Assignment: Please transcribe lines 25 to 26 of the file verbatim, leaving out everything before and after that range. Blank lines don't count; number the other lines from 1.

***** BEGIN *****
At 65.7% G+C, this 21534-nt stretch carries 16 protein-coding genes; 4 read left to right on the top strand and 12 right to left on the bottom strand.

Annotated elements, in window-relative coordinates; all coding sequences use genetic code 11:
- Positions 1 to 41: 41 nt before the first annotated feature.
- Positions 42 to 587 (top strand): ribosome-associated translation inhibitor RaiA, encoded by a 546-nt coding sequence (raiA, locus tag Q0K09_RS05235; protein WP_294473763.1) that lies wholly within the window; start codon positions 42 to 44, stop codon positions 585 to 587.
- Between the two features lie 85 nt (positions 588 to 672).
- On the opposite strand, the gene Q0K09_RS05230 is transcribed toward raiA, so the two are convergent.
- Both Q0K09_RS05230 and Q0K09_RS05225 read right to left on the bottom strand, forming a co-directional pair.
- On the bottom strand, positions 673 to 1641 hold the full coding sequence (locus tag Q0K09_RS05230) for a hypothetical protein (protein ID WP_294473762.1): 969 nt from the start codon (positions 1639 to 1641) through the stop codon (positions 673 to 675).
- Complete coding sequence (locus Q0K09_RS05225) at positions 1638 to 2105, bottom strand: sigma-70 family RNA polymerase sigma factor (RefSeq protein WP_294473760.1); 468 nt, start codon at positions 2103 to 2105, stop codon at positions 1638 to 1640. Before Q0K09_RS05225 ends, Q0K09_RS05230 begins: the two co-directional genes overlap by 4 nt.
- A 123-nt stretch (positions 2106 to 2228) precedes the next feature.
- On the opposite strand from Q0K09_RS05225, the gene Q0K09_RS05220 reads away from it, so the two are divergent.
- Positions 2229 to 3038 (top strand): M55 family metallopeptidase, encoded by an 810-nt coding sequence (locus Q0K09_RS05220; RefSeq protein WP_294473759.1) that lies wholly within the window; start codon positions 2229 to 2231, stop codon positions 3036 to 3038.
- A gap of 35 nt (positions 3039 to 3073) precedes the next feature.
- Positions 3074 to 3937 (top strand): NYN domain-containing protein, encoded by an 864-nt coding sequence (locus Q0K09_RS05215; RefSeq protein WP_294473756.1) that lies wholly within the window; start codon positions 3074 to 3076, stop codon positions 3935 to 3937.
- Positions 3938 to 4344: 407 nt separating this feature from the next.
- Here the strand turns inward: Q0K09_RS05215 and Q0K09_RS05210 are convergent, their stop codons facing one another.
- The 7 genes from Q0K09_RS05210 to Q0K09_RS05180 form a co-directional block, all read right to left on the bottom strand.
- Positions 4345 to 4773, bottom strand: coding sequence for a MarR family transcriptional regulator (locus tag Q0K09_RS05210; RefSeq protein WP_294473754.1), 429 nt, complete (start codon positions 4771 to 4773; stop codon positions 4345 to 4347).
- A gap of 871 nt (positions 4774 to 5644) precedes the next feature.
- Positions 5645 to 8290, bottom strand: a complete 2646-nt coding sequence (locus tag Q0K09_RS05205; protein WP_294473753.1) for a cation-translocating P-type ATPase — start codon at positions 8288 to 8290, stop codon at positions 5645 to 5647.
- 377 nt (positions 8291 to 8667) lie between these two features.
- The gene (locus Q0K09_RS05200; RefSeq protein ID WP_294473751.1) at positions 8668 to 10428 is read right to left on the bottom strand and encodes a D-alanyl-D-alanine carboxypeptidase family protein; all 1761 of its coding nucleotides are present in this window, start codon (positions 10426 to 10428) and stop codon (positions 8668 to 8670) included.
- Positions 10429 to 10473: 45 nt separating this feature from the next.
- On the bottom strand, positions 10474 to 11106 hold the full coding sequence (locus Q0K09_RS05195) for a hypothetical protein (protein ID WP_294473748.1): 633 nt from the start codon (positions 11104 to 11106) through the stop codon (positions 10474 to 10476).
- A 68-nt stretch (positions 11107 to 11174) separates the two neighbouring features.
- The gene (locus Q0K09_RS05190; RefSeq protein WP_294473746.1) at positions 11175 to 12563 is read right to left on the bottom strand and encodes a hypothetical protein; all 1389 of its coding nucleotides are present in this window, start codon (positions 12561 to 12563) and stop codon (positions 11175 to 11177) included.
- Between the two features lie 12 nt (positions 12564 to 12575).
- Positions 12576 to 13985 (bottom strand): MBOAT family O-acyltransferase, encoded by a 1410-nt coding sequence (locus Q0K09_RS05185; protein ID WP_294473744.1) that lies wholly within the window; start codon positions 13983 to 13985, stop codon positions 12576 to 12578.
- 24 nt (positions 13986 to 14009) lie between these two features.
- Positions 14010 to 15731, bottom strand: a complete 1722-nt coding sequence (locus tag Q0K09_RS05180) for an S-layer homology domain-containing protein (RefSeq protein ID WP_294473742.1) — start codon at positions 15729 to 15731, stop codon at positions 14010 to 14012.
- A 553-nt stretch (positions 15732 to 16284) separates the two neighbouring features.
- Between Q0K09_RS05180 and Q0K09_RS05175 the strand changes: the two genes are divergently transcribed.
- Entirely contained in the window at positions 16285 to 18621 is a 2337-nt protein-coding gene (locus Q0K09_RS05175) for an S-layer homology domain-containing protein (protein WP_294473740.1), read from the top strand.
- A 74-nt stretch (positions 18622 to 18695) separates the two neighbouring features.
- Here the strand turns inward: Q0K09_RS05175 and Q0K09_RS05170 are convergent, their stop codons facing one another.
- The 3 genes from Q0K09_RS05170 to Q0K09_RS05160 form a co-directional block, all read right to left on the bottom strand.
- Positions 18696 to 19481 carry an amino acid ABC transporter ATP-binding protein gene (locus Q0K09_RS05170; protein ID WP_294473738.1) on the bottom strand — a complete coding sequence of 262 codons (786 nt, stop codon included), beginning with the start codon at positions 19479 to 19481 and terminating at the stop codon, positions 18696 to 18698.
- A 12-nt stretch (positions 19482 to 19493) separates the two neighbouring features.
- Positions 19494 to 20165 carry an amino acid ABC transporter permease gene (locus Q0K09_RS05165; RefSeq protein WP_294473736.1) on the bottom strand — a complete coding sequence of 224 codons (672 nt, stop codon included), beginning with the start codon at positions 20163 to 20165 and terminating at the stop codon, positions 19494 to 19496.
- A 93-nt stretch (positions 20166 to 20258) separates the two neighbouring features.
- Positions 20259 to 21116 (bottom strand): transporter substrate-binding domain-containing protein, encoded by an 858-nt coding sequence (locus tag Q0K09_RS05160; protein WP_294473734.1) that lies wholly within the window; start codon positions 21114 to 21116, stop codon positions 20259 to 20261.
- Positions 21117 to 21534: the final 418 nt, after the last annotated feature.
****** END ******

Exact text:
- A 68-nt stretch (positions 11107 to 11174) separates the two neighbouring features.
- The gene (locus Q0K09_RS05190; RefSeq protein WP_294473746.1) at positions 11175 to 12563 is read right to left on the bottom strand and encodes a hypothetical protein; all 1389 of its coding nucleotides are present in this window, start codon (positions 12561 to 12563) and stop codon (positions 11175 to 11177) included.